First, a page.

The Polar bear
The polar bear has become the symbol of the damage to the polar ice caps – the natural habitat to many animal species – because of climate change. Despite the impressive features of these majestic animals (about half a ton in weight and 3m tall), their habitat is very vulnerable to human activities.
You can observe the polar bear in a giant tiered enclosure that includes a central multi-storey dome full of information and displays about the animals and the polar environment. If you are lucky, you can even watch the animal underwater.
Despite their size, the African elephants have been listed as vulnerable for at least two decades. It is very hard to protect them due to their nomadic lifestyle. Due to recent endeavours to protect them, the populations seem to bounce back by 4% every year since 2004.
The African elephants have a generous enclosure and house at the Schönbrunn Zoo when compared to most other zoo elephants. You can watch them both in the outside area and inside where they eat.
The zoo’s most popular residents are the giant pandas. Schönbrunn is one of a handful of zoos worldwide lucky enough to be entrusted with a pair of pandas by the People’s Republic of China. And it is the only zoo in Europe with a proven track record of successfully helping this endangered species to breed naturally. After the birth of Fu Long (2007), Fu Hu (2010) and Fu Bao (2013), in 2016 Yang became the first panda in captivity to raise twin cubs without human intervention, causing a global sensation in the process.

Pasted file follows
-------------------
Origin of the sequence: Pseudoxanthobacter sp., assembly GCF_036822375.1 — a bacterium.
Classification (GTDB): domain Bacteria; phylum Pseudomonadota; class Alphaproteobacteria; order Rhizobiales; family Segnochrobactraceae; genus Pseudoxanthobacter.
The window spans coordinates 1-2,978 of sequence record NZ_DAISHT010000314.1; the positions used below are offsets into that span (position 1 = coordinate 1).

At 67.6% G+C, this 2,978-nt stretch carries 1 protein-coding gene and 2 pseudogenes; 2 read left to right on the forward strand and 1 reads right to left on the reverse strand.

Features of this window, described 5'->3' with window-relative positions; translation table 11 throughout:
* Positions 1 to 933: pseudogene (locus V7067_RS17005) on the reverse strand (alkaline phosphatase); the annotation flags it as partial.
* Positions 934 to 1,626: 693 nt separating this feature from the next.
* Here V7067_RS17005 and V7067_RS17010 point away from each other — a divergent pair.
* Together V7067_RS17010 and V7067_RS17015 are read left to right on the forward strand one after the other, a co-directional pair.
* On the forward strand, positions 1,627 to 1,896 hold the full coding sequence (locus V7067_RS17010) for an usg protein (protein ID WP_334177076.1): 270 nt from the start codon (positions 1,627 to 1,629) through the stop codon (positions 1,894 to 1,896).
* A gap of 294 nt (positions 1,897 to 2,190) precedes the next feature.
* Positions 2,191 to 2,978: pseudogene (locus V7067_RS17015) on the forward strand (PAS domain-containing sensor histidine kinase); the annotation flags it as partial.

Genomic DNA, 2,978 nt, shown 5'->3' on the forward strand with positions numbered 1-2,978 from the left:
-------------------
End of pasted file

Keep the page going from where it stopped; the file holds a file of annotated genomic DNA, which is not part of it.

The Koala is yet another animal on the vulnerable list nowadays. Despite the efforts to re-populate them in Australia, their numbers are shrinking more and more every year. In an attempt to provide the best possible care for the three koalas at the Schönbrunn Zoo, the zoo has started an eucalypt plantation right in Vienna to provide fresh food for them every day.
Sundari(F) and Jange(M), or Beauty and Strong, are the two rhinoceros currently living in Schönbrunn Zoo. Both moved here from Nepal under the blessing of Royal Chitwan National Park, which took care of them ever since their rescue from poachers. The rhinoceros share a similar unfortunate story of their early life. Both became orphans at a young age after poachers killed their mothers.
The building where the giraffes live is a sight worth seeing by itself. The Giraffe Park is great proof that modern architecture works great in combination with baroque and despite its style, the building is energy and heat self-sufficient. In 2016, Giraffe Park received the City of Vienna’s Environmental Award.
Despite not being the largest cat, lions are best known as the Kings of all animals. Maybe it is due to their lazy lifestyle. Lions spend about 20 hours a day resting and hunt mostly at night and in groups. When we visited Schönbrunn Zoo both lions were resting at the shade.